It’s still weird to think we played a major festival this year, especially after the couple years the music industry has had. We had initially planned to stay for the entire weekend, which we really really wanted to do, but we had to get back to the mainland not long after our set. There were a couple of bands that had pulled out of the festival due to COVID reasons, meaning we got asked to play another set on the Friday night, but were already back home and working again. It was an honour to play and we hope to be back in the future – all our thanks go to This Feeling for letting us open their stage!

How did the band begin?
It’s weird to look back now and realise we formed back in late 2017. Myself (Sam W) knew the other three band members individually and when deciding to start a band, we knew that we all shared the same influences and interests. Toby could play Guitar, Charlie was learning Drums and Bailey picked up a Bass after joining the band! Since then, Bailey has gone onto other ventures but we now have Sam O with us that has enhanced us musically for sure.

Photo Credit: Connor Mason

Your music has changed a bit and has progressed since Take Time. Has this been intentional? How do you feel as a band now compared to when you began?
I think that’s fair to say and I think it’s for a few reasons really. Firstly, it’s just time. With Take Time we were very young around 17/18 years old and that song and flow reflected who we were then. We were experiencing things for the first time and going out for the first time and things like that, this influenced the writing of Take Time as well as the fast-paced lyrical flow. However, as we’ve grown older and reflected, we’ve started to explore different components when writing. Now, as adults, our day-to-day life and experiences are different to what they were back then. Possibly we now understand how everything isn’t so straight forward and easy as it seemed when we were young with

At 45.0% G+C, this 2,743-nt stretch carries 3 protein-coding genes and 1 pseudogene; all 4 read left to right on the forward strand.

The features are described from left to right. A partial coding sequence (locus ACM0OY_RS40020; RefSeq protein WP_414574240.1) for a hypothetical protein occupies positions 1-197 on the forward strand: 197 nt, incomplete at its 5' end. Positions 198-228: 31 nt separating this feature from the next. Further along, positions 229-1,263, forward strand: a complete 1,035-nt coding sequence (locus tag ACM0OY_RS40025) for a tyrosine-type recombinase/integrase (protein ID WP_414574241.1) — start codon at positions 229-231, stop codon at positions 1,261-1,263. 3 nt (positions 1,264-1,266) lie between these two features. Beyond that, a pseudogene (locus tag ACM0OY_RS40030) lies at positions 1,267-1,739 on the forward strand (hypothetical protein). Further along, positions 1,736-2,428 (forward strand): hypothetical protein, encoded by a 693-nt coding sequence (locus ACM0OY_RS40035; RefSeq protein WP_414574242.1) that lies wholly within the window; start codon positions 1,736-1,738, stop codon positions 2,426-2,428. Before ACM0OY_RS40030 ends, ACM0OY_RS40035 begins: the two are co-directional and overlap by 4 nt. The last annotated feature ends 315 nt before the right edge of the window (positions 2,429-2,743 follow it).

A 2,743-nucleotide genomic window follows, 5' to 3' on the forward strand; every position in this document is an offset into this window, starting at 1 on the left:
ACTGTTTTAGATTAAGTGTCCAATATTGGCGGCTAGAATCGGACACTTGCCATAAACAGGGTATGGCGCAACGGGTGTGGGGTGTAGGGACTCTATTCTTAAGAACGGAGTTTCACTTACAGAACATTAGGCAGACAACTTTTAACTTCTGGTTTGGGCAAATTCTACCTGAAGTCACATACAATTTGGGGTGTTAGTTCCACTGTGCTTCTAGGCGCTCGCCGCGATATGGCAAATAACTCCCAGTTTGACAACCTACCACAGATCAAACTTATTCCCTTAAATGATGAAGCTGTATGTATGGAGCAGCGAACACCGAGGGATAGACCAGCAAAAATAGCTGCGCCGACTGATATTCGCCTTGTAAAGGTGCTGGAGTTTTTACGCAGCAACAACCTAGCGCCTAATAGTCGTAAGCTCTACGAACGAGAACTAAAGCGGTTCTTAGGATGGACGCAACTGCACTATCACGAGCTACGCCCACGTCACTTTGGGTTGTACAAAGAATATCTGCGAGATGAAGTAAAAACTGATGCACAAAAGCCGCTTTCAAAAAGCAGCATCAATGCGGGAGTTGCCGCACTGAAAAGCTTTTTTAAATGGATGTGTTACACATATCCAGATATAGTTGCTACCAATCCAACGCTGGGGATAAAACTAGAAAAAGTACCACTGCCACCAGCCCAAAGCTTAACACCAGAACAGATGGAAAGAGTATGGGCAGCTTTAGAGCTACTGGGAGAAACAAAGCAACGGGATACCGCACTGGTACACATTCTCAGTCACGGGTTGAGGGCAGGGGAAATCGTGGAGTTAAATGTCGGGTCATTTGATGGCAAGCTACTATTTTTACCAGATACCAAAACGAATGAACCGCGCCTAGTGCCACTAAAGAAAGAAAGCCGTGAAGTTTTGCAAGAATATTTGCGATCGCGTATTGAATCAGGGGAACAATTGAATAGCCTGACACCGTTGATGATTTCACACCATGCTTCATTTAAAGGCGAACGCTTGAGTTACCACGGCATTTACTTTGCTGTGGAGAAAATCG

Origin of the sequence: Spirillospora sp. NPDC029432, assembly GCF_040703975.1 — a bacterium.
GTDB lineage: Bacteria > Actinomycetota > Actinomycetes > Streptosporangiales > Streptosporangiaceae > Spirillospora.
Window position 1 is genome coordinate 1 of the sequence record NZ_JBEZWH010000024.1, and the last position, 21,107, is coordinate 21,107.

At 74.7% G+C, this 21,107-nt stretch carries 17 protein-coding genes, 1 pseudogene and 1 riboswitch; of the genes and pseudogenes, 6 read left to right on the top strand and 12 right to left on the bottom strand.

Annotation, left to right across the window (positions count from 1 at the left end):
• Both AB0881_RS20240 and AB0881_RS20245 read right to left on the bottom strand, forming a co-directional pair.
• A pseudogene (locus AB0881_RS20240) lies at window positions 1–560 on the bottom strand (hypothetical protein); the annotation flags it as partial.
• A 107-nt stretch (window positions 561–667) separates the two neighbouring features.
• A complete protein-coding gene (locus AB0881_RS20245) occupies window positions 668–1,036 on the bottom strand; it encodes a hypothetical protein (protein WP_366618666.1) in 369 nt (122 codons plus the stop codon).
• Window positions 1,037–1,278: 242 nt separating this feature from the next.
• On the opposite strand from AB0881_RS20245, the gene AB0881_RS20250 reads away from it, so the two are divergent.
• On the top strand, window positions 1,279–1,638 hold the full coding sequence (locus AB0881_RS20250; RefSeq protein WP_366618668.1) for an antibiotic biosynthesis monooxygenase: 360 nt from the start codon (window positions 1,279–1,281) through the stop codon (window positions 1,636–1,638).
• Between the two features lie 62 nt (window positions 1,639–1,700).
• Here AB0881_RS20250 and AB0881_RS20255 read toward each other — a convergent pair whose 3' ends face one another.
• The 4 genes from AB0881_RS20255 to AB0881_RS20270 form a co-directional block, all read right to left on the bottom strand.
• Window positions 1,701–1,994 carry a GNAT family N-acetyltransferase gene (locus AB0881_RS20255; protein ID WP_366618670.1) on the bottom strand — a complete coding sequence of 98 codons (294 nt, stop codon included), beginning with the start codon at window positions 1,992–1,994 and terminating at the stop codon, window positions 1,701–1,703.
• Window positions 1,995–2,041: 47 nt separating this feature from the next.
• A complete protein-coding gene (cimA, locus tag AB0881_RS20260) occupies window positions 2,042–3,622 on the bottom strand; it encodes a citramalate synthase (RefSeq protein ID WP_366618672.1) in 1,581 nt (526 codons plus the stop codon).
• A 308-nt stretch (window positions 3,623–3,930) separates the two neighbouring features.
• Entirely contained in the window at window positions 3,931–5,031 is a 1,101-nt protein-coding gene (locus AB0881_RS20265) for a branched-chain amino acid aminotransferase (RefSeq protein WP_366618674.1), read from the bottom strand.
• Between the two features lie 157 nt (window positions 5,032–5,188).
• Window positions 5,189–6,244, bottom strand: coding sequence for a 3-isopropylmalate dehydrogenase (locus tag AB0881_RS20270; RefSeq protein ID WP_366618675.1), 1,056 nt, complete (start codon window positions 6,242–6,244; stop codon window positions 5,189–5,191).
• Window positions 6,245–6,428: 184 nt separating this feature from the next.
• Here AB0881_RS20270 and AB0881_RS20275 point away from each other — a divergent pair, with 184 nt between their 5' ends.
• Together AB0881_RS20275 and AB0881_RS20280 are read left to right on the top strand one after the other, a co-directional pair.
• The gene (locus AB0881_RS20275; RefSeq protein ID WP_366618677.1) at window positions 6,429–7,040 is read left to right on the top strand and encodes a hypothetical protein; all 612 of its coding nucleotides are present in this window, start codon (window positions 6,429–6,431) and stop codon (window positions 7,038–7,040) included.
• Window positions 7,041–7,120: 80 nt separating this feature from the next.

the debut single.

Which bands and artists are you into and what inspires you?
We’re all into slightly different stuff weirdly enough. Sam W is into early 2000s indie which I think you can hear in our tracks. Artists like Jamie T and The Strokes have definitely influenced our tracks heavily in the past. Apart from that we all like different bands and even different genres. The only genre which we all seem to agree on is country music so that is what gets played if we’re on the road and when we’re altogether.

What is the Southampton music scene like? I’ve read that you play at the 1865 venue?
The Southampton music scene is thriving at the moment, and it’s great to see. People like Gavin Foord and Tyrone have done a lot to put Southampton’s music scene on the map. It really is our favourite place to play, whether it’s Heartbreakers, Engine Rooms, The Joiners, The 1865 or The Loft, every venue seems unique to one another with its own history and characteristics. If you’re planning on touring, make sure you come here.

Which other bands from Southampton or elsewhere do you admire and feel close to and why, if any?
We have always admired Djuno, who also played Isle of Wight Festival this year. Courtney’s voice is iconic, and they always put out top-drawer tracks. On a slightly bigger scale, Band of Skulls – we’re a sucker for a good riff and they provide us with plenty.